To the sufferer and her child I would say this….

Here are a few things that you may wish to consider using until you can find a physician to treat these symptoms.

Salt baths, to leech some of this out.
Garlic, in any and all forms to cover broad spectrum.
Antibiotic ointment Terramycin and mint oil, some people use this topically with incredible results.

And if you have the cash to spare, this stuff comes highly recommended. Even if you don’t have the cash for the products it may be a good idea to call them and see if they can refer you to a medical professional who knows something about this. ... /index.htm

Septra is still my number one pharmaceutical.

Stay positive, network like mad, and pray hard.

Once again Greema has posted a media alert. It looks like we have another show to listen to this evening. Thank you so much Greema, I’m passing it on!

On In Short Order

Thursday, October 26th at 9:00PM EST, Sue Vogan will be speaking with Dr. Hildegarde Staninger -- new findings in the world of Morgellons.


A 57-year-old woman donates knee specimens to Dr. Staninger to perhaps learn what had been causing her difficulties. The findings are frightening -- we call it Morgellons. Dr. Staninger's findings are pending publication in the Journal of Pathology.

Dr. Hildegarde Staninger is among the leading international scientists in the field of industrial toxicology. Her research has opened the door of proteinomics, enzynomics and genomics as recognized by John Hopkins/Pandey Lab and Harvard University's Medical College's small molecule genome project.

Her credits include Research Coordinator and Assistant Professor for the Research Department at Capital University of Integrative Medicine, two Presidential Awards from Mr. Walter Lowry, Martin Marietta Orlando Aerospace President and the prestigious 7th U.S. Army and Greater Stuttgart Community Award for her work during Operation Desert Shield in preventing increased chronic obstructive pulmonary disease (COPD) from the Kuwaiti burning oil fields during Desert Storm.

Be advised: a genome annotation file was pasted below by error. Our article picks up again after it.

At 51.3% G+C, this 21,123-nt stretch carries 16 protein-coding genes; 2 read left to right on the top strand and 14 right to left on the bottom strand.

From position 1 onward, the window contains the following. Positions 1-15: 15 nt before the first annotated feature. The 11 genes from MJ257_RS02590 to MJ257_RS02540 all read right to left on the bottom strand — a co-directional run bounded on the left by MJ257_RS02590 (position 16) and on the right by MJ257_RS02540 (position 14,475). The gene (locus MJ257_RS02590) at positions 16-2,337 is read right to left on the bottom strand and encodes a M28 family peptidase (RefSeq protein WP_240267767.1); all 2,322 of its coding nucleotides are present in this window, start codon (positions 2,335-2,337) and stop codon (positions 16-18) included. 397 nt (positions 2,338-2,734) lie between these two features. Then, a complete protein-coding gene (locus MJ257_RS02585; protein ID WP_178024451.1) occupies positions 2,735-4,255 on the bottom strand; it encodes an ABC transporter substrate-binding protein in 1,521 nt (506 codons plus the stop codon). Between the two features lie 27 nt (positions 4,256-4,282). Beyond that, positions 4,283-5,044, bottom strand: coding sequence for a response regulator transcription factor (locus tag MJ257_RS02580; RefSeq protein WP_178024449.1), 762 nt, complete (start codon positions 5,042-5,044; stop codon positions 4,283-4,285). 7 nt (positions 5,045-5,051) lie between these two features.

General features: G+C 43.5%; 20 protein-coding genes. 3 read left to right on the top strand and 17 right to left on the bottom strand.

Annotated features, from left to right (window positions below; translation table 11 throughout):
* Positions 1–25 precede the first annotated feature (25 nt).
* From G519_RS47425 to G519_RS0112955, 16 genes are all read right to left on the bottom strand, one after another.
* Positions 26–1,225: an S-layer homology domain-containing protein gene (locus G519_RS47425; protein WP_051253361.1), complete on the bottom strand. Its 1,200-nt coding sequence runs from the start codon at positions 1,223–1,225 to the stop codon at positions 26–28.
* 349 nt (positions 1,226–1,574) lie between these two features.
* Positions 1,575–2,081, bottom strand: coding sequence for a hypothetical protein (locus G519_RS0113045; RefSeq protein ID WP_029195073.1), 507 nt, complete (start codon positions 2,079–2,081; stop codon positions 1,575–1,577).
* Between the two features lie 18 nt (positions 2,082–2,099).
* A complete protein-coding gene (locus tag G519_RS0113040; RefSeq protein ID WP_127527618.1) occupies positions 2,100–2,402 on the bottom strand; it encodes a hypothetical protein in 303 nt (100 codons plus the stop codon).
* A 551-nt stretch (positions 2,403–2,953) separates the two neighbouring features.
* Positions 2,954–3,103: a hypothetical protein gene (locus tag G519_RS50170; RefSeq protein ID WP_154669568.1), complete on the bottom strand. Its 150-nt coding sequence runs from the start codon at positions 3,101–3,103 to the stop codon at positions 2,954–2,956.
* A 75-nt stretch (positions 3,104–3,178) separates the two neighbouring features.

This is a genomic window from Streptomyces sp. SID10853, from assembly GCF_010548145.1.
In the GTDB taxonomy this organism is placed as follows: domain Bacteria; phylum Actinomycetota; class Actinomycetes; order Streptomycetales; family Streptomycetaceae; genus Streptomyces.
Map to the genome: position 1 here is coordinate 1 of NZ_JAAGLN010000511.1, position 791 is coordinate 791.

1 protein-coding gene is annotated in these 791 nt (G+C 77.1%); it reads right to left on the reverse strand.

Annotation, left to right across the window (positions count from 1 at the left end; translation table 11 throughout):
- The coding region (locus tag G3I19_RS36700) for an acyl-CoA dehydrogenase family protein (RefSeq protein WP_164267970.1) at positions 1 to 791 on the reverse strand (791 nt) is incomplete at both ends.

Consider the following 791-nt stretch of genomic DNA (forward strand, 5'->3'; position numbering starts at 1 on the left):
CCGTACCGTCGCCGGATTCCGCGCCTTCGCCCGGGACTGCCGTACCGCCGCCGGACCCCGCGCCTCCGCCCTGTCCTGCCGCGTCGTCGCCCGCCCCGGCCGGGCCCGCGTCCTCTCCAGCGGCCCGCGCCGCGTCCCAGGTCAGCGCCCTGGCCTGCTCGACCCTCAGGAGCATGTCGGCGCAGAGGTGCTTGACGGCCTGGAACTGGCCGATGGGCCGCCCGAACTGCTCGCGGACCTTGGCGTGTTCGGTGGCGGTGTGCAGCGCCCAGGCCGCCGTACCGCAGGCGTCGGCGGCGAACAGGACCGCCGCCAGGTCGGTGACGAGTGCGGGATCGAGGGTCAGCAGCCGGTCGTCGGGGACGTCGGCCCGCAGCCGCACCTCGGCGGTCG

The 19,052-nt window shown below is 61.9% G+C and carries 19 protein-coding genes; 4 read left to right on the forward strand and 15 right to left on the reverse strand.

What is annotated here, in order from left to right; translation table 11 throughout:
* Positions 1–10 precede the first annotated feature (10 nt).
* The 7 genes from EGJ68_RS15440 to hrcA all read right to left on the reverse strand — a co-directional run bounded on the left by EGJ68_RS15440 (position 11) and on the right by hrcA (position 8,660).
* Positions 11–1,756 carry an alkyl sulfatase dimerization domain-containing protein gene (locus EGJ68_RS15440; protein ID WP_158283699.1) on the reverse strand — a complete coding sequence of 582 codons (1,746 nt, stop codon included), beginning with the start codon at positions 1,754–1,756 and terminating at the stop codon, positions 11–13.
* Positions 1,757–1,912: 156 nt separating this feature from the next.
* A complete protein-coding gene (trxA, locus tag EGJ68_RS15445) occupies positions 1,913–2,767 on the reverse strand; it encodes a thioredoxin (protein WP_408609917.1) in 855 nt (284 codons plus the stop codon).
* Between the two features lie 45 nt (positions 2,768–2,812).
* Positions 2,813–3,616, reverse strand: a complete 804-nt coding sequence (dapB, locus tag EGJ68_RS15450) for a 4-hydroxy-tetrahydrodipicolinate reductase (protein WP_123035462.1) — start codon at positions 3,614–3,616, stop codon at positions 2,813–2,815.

Dr. Staninger will tell us what to look for, where it comes from and what makes this malady so alarming. You will be surprised what has been discovered about Chronic Fatigue Syndrome (CFS), too.

Lyme disease victims will also want to tune in -- we want to know if there's a connection between Morgellons and Lyme disease.

You may read about this in the media sometime in the future...but tune in to In Short Order and hear it LIVE this Thursday.

If you or someone you know has suffered Morgellons, CFS, or Lyme disease, please tune to In Short Order.

You are encouraged to phone in questions or comments during this live broadcast.

The call-in hours are Thursdays, 6PM Pacific - 8PM Central - 9PM Eastern USA and Canada Toll Free Line is 1-888-762-8153 extension 897 International Callers may call 1-321-253-9667 The worldwide show at http://www.highway2healt...

Sue Vogan is a published author, book reviewer for BookPleasures, and a Lyme disease advocate.

Sue's book - NCO: No Compassion Observed available at, Amazon and Barnes & Nobles

Sue's Website - http://www.betrayedsoldier...


P.S. Who do we address to demand this investigation? The NIH and CDC blew me right off when I did this once.

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King Cobra
King Cobra
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Post by RANDY » Thu Oct 26, 2006 9:37 pm

Taking a bath is the worse thing you can do. I have to speak out. It is how it spreads from one part of the body to the

other and how it penetrates places it would not get to otherwise. If you have this Morgellons/Fiber syndrome DO NOT EVER TAKE A BATH UNTIL YOU ARE HEALED 100%.

Any and all of us that have had this for many years can not understand why anyone would suggest such a thing. Sorry..Mud packs, Gold Bond made into a paste to pull them out but do not open your pores and allow then to swim to another part of your body. THIS IS INSANE!!!!